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LA Times Opposes CA Helmet Law, But Gets One Point Wrong

Image: ## Hugger##
Image: ## Hugger##

Yesterday, the Los Angeles Times wrote a mostly thoughtful editorial against Senate Bill 192, Carol Liu's proposed mandatory helmet law for bicyclists. In the Times' opinion, there isn't enough evidence to show that helmets make bicycle riders safer to justify changing the law.

Hear, hear.

One thing the editorial board didn't get right: saying that “many of the objections raised by bicycling enthusiasts are laughable — such as the idea that mandatory helmets would make bicycling appear more dangerous and thus discourage people from trying it.”

All chuckling aside, there is actual data showing that mandatory bicycle helmet laws have reduced the number of people bicycling—compared to the uncertain evidence of such laws' safety impacts, which the Times focuses on. In "Do enforced bicycle helmet laws improve public health?" Australian researcher Dorothy Robertson showed dramatic reductions in both youth (29%) and adult (42%) cycling after a mandatory helmet law was passed. In Irvine, a study found that the number of children riding bicycles decreased between four and five percent after a child's helmet law was passed there.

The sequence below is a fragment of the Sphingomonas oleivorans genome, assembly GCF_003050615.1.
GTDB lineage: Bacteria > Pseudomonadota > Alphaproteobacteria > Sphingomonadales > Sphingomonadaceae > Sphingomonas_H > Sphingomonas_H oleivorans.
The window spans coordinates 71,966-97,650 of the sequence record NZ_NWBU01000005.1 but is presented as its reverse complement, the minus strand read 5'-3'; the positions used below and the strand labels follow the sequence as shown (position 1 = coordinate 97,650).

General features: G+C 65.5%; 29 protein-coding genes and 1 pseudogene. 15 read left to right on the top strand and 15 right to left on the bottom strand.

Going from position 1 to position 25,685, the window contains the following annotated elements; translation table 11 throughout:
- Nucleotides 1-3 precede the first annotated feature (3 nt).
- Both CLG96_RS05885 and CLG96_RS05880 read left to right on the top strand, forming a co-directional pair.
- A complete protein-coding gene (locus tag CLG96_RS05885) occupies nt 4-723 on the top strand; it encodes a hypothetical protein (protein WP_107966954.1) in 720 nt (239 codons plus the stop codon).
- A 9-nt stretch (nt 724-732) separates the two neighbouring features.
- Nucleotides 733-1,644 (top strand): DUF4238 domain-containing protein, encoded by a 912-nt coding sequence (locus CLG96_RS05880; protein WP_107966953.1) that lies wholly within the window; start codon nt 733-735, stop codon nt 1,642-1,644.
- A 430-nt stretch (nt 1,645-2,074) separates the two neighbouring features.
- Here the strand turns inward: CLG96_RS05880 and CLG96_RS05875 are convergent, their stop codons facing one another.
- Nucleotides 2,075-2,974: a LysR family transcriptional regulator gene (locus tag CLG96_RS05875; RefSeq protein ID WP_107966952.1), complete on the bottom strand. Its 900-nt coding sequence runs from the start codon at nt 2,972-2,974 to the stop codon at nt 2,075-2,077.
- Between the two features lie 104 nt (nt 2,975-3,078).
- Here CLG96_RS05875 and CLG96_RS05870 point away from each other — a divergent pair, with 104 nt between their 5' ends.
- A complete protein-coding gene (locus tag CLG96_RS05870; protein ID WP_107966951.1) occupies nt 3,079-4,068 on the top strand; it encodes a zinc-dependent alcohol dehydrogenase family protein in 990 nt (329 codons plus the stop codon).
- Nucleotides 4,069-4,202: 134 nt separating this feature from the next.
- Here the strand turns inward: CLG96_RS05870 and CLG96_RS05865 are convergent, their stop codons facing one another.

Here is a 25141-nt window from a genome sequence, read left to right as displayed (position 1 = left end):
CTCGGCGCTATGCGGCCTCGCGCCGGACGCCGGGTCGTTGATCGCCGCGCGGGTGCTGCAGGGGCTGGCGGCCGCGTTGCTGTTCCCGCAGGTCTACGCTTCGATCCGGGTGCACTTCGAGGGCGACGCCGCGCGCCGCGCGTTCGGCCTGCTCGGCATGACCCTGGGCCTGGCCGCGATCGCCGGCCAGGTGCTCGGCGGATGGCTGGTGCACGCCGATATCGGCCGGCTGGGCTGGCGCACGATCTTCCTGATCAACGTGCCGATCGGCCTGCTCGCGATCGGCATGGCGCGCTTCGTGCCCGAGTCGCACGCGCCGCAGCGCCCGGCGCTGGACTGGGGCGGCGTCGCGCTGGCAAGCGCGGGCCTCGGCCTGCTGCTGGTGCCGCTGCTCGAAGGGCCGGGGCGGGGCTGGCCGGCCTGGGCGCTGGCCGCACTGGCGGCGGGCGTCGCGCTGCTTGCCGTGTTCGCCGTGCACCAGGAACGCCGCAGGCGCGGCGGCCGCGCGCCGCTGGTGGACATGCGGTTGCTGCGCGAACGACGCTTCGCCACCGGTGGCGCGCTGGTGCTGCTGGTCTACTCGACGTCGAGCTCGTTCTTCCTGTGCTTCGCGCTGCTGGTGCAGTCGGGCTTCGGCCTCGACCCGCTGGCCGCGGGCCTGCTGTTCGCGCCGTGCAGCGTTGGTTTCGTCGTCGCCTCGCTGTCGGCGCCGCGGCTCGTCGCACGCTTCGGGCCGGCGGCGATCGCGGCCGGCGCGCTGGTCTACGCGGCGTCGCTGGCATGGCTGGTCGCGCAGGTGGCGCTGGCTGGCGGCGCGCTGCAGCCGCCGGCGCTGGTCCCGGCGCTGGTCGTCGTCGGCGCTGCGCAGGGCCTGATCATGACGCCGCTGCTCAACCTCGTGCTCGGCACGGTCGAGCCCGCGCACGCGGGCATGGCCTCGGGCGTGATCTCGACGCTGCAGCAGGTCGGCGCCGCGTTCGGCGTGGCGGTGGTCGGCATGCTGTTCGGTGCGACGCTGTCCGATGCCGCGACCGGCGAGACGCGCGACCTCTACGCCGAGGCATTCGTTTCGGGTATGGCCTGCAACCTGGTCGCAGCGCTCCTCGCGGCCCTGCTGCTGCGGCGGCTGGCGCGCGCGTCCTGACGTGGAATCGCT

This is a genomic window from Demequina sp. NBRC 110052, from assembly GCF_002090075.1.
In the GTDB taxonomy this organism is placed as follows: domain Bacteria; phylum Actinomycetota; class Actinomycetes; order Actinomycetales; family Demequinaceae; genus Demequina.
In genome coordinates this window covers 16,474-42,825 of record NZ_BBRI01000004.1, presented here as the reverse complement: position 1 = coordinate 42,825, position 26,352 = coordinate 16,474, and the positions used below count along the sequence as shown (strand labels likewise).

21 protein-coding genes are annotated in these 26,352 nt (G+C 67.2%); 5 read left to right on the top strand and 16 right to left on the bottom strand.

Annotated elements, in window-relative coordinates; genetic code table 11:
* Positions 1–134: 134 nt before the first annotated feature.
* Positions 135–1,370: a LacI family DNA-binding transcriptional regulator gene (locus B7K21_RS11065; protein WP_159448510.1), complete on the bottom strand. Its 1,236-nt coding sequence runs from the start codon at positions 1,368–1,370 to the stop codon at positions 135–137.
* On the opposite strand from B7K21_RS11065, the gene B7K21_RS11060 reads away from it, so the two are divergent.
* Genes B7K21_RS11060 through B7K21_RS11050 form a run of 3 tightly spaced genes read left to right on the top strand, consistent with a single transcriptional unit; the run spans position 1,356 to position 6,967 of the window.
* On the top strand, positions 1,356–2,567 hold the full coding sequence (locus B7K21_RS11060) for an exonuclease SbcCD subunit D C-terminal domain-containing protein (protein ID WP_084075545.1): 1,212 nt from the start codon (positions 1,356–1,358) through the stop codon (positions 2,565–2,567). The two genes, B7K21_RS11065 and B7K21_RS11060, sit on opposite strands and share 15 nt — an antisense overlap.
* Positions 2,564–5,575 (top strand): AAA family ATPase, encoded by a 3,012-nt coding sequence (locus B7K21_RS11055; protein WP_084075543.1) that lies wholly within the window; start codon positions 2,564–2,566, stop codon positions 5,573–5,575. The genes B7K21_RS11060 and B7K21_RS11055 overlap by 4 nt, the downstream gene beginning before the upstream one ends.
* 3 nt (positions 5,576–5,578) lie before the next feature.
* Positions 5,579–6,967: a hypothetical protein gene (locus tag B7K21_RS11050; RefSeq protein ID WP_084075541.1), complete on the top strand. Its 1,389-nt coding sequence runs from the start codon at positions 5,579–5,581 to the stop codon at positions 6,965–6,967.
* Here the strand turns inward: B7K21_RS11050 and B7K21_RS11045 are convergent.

Thus, the biggest argument against S.B.192 is that it would have a negative impact on the number of people bicycling in California—in direct conflict with state climate and air quality goals.

The California Transportation Plan 2040, currently being presented in workshops around the state, shows that California cannot meet its climate goals without serious reductions in vehicle miles traveled. The California State Transportation Agency (CalSTA) has set a goal of increasing the number of trips made by walking and bicycling to reduce vehicle miles traveled, greenhouse gas emissions, and pollution from vehicles.

We won't get there if a mandatory helmet law stops or reverses the growth in bicycle mode share.

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